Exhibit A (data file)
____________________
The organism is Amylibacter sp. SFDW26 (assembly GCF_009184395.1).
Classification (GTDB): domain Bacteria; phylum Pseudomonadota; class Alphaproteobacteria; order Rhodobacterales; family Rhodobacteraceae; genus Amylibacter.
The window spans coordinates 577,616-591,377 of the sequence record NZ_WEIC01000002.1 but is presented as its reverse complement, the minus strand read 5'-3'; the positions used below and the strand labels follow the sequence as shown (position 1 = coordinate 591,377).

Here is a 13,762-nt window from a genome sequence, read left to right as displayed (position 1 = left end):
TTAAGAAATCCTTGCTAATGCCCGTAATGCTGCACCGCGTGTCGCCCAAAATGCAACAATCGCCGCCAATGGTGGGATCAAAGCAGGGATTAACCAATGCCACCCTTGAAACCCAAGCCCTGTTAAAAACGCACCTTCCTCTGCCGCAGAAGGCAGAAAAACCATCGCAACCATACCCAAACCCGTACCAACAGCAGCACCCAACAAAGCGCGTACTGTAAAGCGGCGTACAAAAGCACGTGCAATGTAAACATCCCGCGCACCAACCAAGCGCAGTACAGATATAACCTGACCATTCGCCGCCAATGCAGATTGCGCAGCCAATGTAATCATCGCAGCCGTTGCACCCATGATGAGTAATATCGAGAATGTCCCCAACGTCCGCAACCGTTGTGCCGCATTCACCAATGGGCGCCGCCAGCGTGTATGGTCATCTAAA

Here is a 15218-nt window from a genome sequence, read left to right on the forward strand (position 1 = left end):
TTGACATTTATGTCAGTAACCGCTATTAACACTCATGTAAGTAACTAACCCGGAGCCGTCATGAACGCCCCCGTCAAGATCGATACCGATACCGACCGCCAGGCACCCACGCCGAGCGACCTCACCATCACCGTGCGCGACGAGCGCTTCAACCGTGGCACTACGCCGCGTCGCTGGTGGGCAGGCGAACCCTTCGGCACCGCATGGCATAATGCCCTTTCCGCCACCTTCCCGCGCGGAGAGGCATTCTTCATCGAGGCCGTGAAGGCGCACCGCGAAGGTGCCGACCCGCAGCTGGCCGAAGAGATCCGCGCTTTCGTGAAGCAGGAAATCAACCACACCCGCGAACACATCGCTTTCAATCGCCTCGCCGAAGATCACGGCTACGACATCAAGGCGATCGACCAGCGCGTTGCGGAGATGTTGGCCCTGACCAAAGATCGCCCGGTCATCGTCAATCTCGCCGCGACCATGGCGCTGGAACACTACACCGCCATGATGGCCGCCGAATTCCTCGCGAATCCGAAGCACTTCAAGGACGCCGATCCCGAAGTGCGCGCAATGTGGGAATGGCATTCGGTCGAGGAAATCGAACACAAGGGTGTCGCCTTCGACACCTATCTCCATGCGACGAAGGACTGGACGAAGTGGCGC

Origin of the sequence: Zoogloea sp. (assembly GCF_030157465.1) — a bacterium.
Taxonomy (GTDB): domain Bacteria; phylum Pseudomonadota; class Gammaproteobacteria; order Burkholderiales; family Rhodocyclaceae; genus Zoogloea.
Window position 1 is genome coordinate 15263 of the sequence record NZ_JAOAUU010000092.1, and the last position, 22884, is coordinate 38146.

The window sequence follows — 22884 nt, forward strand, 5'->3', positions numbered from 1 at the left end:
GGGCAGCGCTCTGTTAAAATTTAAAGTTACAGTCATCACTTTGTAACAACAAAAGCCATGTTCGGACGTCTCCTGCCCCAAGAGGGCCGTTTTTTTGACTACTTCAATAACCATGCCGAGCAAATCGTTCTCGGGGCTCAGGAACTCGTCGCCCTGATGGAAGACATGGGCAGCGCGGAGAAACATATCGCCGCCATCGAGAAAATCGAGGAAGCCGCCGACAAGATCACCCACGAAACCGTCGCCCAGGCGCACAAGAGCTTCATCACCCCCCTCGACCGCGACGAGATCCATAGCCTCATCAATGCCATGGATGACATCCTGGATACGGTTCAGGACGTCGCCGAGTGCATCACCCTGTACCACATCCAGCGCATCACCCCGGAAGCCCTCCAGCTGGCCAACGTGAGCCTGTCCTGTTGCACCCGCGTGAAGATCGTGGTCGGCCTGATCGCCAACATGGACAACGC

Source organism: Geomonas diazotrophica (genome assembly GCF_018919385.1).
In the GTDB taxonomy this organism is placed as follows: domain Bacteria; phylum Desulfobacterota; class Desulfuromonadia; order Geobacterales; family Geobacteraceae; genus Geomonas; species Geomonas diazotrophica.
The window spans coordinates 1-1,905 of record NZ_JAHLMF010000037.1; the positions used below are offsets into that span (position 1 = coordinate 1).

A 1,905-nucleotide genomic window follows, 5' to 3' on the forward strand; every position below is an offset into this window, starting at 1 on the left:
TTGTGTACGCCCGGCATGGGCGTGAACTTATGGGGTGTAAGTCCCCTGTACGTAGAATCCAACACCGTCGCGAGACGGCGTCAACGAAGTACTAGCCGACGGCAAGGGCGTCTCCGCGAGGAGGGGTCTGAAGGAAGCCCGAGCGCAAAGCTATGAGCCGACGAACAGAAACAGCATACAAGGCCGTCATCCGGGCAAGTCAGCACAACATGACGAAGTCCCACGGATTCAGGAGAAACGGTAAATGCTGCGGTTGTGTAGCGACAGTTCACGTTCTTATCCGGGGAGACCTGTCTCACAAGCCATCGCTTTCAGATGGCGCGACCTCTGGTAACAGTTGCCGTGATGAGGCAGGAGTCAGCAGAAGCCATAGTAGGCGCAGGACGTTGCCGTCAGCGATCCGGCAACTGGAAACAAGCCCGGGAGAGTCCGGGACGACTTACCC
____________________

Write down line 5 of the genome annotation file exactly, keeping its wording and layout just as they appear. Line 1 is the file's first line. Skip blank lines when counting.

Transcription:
TTAAGAAATCCTTGCTAATGCCCGTAATGCTGCACCGCGTGTCGCCCAAAATGCAACAATCGCCGCCAATGGTGGGATCAAAGCAGGGATTAACCAATGCCACCCTTGAAACCCAAGCCCTGTTAAAAACGCACCTTCCTCTGCCGCAGAAGGCAGAAAAACCATCGCAACCATACCCAAACCCGTACCAACAGCAGCACCCAACAAAGCGCGTACTGTAAAGCGGCGTACAAAAGCACGTGCAATGTAAACATCCCGCGCACCAACCAAGCGCAGTACAGATATAACCTGACCATTCGCCGCCAATGCAGATTGCGCAGCCAATGTAATCATCGCAGCCGTTGCACCCATGATGAGTAATATCGAGAATGTCCCCAACGTCCGCAACCGTTGTGCCGCATTCACCAATGGGCGCCGCCAGCGTGTATGGTCATCTAAA